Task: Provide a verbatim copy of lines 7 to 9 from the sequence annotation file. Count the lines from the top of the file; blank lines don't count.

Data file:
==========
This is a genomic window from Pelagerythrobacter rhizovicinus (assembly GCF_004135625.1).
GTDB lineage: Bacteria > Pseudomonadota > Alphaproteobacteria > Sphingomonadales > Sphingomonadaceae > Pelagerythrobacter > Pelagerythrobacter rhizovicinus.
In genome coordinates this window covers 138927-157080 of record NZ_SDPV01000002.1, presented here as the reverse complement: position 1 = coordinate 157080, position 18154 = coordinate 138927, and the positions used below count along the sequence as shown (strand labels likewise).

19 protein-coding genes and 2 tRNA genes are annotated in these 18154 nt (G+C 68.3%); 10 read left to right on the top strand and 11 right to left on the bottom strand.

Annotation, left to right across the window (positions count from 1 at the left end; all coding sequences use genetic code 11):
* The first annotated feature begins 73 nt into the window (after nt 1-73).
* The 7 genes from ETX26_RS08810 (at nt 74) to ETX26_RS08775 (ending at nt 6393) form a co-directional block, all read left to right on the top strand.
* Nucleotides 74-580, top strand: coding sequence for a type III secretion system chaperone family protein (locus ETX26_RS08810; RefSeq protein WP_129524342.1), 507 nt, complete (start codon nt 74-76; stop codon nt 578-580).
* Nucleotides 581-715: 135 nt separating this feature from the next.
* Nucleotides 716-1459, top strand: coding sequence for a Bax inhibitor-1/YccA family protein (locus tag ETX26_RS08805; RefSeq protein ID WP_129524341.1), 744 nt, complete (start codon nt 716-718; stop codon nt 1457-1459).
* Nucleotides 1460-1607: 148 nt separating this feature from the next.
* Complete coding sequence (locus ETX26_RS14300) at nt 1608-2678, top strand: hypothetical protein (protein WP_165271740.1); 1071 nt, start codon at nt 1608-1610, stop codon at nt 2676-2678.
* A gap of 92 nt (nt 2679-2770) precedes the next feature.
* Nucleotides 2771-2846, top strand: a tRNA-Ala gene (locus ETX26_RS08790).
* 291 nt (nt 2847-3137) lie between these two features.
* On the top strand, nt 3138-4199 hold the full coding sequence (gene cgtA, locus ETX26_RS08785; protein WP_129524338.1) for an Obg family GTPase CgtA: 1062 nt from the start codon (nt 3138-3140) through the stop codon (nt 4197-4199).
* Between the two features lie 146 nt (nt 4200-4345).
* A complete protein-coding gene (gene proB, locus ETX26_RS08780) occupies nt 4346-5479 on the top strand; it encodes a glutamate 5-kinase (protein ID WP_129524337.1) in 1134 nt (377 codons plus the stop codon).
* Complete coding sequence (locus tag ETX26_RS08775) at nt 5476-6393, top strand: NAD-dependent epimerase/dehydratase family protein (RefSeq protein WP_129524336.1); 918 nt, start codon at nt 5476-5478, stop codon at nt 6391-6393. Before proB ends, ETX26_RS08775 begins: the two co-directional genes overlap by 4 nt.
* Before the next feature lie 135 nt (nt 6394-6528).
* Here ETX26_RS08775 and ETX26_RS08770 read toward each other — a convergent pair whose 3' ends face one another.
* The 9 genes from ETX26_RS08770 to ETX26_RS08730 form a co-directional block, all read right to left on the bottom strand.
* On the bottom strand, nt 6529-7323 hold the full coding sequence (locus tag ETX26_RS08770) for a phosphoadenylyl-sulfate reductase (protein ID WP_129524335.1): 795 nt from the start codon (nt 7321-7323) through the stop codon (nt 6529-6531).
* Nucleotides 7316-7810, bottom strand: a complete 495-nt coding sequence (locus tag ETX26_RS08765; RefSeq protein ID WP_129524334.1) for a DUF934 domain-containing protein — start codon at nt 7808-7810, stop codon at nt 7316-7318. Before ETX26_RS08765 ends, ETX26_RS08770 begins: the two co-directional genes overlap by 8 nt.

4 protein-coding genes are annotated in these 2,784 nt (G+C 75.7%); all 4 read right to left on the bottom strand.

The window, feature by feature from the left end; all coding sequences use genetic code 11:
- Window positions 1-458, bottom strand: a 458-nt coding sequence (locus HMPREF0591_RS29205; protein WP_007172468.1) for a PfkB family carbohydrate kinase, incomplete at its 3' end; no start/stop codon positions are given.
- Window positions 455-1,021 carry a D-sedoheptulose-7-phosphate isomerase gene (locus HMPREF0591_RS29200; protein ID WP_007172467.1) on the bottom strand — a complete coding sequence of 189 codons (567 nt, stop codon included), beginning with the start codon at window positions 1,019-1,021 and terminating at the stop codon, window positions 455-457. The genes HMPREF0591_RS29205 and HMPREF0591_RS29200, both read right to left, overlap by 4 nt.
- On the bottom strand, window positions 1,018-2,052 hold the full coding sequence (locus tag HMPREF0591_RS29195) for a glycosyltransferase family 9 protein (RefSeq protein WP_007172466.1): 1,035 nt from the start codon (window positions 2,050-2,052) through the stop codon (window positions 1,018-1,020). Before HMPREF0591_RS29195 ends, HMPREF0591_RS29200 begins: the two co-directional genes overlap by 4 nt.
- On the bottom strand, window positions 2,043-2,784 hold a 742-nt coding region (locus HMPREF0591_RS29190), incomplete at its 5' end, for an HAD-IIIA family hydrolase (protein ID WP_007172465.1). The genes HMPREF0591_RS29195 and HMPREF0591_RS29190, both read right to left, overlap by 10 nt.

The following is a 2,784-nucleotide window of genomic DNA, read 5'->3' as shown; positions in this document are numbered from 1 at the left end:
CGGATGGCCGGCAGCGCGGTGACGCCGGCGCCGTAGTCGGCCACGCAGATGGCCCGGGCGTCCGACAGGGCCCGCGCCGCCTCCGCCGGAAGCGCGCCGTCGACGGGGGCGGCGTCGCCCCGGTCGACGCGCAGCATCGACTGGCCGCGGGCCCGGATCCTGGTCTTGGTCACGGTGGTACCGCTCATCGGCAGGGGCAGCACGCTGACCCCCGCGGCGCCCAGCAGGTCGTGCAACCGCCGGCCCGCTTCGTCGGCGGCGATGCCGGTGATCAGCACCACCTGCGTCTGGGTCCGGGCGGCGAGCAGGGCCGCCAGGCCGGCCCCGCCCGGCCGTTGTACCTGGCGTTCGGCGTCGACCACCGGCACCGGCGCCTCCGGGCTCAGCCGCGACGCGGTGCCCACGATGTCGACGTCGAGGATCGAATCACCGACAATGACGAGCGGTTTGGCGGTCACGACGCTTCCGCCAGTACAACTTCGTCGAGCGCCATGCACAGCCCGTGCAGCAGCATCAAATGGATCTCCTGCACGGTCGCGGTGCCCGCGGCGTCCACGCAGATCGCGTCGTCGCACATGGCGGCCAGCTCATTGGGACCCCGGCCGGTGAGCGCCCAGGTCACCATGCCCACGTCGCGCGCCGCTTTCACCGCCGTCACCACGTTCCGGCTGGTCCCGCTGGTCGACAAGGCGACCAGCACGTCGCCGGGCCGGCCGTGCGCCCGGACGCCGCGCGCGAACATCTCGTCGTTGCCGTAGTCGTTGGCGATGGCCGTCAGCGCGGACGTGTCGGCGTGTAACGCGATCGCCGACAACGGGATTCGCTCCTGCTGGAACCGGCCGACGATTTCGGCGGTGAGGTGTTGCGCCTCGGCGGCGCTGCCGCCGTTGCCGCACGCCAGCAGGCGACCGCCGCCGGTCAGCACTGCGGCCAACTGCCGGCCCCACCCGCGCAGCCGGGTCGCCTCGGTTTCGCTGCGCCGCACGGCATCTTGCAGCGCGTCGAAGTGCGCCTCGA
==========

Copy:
* The 7 genes from ETX26_RS08810 (at nt 74) to ETX26_RS08775 (ending at nt 6393) form a co-directional block, all read left to right on the top strand.
* Nucleotides 74-580, top strand: coding sequence for a type III secretion system chaperone family protein (locus ETX26_RS08810; RefSeq protein WP_129524342.1), 507 nt, complete (start codon nt 74-76; stop codon nt 578-580).
* Nucleotides 581-715: 135 nt separating this feature from the next.